To begin ...

As the twentieth century fades out
the nineteenth begins
.......................................again
it is as if nothing happened
though those who lived it thought
that everything was happening
enough to name a world for & a time
to hold it in your hand
unlimited.......the last delusion
like the perfect mask of death

Saturday, August 23, 2008

Rafael Alberti (1902-1999): Buster Keaton Searches the Woods for his Sweetheart a Genu-ine Cow

1, 2, 3 & 4.
These four footprints don’t match my shoes.
If these four footprints don’t match my shoes,
whose four footprints can these footprints be?
Can they be from a shark?
from an elephant babe? from a duck?
from a flea? from a quail?

(Pee, pee, pee.)

Georginaaaaaaaa!
Where have you gone?
I don’t hear you, Georgina!
What will your papa’s moustachios think of me?

(Paapááááá.)

Georginaaaaaaaa!
Art thou or aren’t thou?

Firtree, where are you?
Alder, where are you?
Pinetree, where are you?

(Did Georgina pass by here?)

(Pee, pee, pee, pee.)

She passed by at 1:00 eating grasses.
Coocoo.
The crow caught her eye with a mignonette blossom.
Cawcaw.
The screech owl with a dead rat.

Pardon me, boys, but I can’t keep from bawling.
(Wah, wah, wah.)

Georgina!
Now you’re missing only one horn
for a doctor’s degree in a usefully surefire bike race
with a mailman’s cap as a prize.

(Scree, scree, scree, scree.)

Even the crickets take pity on me
& when I’m in pain the ticks will come with me.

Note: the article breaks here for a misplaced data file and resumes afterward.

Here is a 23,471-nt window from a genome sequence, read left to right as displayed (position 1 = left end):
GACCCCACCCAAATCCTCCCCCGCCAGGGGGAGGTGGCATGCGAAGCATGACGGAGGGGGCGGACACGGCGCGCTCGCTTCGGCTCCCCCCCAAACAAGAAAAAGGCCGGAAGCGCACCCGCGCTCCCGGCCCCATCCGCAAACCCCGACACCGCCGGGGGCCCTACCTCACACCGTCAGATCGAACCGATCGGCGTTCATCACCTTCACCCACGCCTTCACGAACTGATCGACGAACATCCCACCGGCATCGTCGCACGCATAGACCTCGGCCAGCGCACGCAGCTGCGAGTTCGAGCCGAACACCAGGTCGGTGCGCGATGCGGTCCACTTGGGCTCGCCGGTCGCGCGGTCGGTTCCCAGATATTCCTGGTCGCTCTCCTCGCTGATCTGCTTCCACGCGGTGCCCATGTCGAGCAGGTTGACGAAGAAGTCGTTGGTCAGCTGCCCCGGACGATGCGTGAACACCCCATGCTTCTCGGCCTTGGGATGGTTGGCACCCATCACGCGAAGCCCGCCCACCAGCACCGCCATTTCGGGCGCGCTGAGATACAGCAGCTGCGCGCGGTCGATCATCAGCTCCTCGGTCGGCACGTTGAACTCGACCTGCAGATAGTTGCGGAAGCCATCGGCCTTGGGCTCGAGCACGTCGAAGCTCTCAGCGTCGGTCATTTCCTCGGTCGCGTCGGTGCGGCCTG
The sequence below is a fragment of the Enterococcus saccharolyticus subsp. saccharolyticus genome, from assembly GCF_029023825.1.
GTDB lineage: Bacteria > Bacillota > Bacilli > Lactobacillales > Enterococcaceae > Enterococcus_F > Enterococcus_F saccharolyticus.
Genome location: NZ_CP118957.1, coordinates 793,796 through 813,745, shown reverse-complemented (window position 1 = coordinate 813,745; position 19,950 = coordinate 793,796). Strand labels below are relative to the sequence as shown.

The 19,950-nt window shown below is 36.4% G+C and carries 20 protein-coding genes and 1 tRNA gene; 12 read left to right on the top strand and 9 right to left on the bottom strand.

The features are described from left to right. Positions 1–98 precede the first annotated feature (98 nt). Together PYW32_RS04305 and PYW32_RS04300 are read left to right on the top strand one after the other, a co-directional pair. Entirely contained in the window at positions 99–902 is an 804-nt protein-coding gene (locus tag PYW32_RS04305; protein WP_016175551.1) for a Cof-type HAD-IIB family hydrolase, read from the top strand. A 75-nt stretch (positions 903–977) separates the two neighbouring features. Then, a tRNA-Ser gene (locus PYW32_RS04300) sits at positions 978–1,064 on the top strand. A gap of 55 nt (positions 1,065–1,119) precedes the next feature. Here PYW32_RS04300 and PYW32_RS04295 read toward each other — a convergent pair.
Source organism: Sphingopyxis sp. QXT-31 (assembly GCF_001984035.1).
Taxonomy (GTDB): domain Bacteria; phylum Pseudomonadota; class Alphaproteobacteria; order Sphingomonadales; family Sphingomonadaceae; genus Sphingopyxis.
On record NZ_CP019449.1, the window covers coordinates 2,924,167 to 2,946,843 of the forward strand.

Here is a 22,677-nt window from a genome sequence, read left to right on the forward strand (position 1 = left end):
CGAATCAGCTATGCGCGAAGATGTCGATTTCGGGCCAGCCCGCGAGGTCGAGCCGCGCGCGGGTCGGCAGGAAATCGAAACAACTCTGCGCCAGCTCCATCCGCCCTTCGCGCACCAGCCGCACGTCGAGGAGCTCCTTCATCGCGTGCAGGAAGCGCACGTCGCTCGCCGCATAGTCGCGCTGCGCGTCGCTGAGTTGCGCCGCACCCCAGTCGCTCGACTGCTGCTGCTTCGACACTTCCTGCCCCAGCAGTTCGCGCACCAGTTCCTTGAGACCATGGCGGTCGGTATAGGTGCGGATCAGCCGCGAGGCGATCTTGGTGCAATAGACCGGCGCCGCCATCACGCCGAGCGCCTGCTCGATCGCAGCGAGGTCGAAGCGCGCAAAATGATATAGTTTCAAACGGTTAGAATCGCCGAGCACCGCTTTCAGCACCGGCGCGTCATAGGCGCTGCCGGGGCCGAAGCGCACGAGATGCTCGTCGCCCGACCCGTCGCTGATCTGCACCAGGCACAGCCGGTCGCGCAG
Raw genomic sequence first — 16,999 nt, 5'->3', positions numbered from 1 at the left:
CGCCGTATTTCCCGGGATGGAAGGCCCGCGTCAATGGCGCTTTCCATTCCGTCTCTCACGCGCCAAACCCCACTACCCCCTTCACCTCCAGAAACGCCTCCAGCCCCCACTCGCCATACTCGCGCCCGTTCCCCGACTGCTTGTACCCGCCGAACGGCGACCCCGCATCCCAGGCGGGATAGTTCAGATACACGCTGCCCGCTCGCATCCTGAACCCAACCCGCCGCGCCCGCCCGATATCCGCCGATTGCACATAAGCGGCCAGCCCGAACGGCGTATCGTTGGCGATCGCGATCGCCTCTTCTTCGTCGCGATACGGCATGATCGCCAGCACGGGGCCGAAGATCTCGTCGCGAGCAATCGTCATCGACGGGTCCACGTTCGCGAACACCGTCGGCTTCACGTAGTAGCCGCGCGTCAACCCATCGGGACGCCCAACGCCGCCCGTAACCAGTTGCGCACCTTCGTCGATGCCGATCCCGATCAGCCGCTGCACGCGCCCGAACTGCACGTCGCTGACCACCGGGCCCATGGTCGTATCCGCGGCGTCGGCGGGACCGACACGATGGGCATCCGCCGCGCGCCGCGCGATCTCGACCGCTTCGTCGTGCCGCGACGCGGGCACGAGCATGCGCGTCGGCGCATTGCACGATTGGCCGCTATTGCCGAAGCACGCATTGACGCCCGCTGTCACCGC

Have a heart for me in this tux
out here looking for you bawling in between rain squawls
with a derby too & so tender
to display you from bush unto bush.

Georginaaaaaaaaaaaaaaaaa!

(Maaaaaaa.)

Are you a sweet little girl or are you a genu-ine cow?
My heart always told me that you were a genu-ine cow.
Your papa that you were a sweet little girl.
My heart that you were a genu-ine cow.
A sweet little girl.
A genu-ine cow.
A girl.
A cow.
A girl or a cow?
Or a girl and a cow?
I never knew nuttin.
Bye bye, Georgina.
(Biff bam!)

[Translation from Spanish by Jerome Rothenberg, first published here & dedicated to Heriberto Yépez, who originally showed me the experimental, almost Dadaist range of Alberti’s early poetry]

2 comments:

Julie said...

Thanks for sharing...
___________________
Julie
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Rusty Kjarvik said...

I was drawn to Alberti after listening to Soledad Bravo and reading that the two recorded an album together.

A most enjoyable voice. What gets me is the range in which utterance is conveyed, as a painting of the idiosyncrasies of a speaking voice magnetized under the poetic vision of a strong literary mind!

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